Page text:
George and Laura Bush have repudiated this teaching of their own church. Like Graham, Colson and millions of other Protestants, they subscribe to the truth as authoritatively stated by John Paul II in The Gospel of Life: “I declare that direct abortion, that is, abortion willed as an end or as a means, always constitutes a grave moral disorder, since it is the deliberate killing of an innocent human being. No circumstance, no purpose, no law whatsoever can ever make licit an act which is intrinsically illicit, since it is contrary to the law of God which is written in every human heart, knowable by reason itself, and proclaimed by the church.”

Until recently, there was no division among Christian denominations on this most vital moral issue. Like all the major Protestant reformers, John Wesley, the founder of Methodism, was pro-life. Jean Calvin taught: “The fetus, though enclosed in the womb of its mother, is already a human being and it is a most monstrous crime to rob it of the life which it has not yet begun to enjoy.”

The Protestant founders agreed that unqualified opposition to direct abortion is not only biblically sound, but also eminently reasonable. Yet, over the past 40 years, the principal Anglican, Lutheran, Methodist and Presbyterian churches have all, to a greater or lesser degree, sanctioned the deliberate killing of babies in the womb.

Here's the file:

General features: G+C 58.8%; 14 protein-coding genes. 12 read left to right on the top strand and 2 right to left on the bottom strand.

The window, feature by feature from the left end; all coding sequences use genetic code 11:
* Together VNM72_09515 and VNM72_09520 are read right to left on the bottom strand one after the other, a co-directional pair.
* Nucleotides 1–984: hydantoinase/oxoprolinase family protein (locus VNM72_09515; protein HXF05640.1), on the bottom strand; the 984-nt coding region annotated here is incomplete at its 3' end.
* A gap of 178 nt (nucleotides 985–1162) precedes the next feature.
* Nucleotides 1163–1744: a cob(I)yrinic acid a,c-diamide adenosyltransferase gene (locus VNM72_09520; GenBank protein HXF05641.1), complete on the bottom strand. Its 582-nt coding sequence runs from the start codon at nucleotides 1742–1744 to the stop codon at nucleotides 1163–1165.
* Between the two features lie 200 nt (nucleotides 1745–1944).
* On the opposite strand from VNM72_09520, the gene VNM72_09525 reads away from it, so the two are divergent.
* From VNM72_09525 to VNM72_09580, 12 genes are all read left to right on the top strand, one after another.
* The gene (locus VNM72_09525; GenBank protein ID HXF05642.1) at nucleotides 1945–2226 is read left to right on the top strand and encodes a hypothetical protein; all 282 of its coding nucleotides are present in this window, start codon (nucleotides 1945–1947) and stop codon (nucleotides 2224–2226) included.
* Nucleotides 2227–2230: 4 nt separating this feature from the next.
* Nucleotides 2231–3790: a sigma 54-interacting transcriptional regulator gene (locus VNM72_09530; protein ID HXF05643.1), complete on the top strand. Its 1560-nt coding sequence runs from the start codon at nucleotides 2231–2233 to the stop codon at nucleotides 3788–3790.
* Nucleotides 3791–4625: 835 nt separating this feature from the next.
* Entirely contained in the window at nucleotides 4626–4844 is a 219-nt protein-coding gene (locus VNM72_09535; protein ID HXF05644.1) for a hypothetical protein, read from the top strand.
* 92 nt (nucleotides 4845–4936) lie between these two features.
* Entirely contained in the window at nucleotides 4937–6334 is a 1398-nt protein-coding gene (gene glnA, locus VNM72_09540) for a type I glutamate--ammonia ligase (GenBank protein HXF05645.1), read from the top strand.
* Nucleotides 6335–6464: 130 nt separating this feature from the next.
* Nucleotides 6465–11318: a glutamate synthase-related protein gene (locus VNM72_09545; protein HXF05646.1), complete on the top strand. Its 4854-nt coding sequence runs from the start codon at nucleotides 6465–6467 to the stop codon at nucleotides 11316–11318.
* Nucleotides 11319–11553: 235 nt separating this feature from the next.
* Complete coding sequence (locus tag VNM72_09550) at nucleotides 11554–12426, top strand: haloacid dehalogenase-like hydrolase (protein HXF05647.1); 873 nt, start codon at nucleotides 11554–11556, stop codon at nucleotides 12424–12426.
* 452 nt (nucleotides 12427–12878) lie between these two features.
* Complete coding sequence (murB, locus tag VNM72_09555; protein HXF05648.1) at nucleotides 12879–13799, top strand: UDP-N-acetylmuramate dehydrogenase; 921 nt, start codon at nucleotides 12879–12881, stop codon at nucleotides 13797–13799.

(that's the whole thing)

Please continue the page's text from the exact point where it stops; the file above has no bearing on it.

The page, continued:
Within these churches, thousands of parishioners dissent from this apostate teaching. Like George and Laura Bush, they repudiate the irrational excuses for abortion endorsed by liberal clerics. And they also deplore the twisted compassion of euthanasia zealots who not only sanction abortion, but also advocate the deliberate killing of the aged, the sick and the mentally handicapped.

Millions of Canadians were appalled by the cruel, judicially sanctioned killing of Terri Schiavo through starvation and dehydration. While liberal clerics did little or nothing to protest this outrage, faithful Catholics and Protestants were profoundly grateful that John Paul II repeatedly spoke out in defence of this handicapped woman’s inalienable right to life.

Colson emphasized that John Paul II “did not just settle for words” in upholding the sanctity of human life, but also “bore witness to the Gospel of Life in his own body” through the patient endurance of suffering during the last weeks and months of his life, when he could no longer speak. “In his death as in life,” said Colson, “John Paul has gotten our attention and passed on to us – to all Christians – a charge to keep: to defend the culture of life against the counterfeit and seductively dangerous ideas now so fashionable in modern life.”

Will this message catch hold? Will there be a renaissance of the culture of life? There is reason for hope, especially given the extraordinary grip that Pope John Paul II had upon the imaginations of young people.

President Bush observed: “As the Pope grew physically weaker, his spiritual bond with young people grew stronger. They flocked to him in his final moments, gathering outside his window to pray and sing hymns and light candles. With them, we honour this son of Poland who became the bishop of Rome, and a hero for the ages.”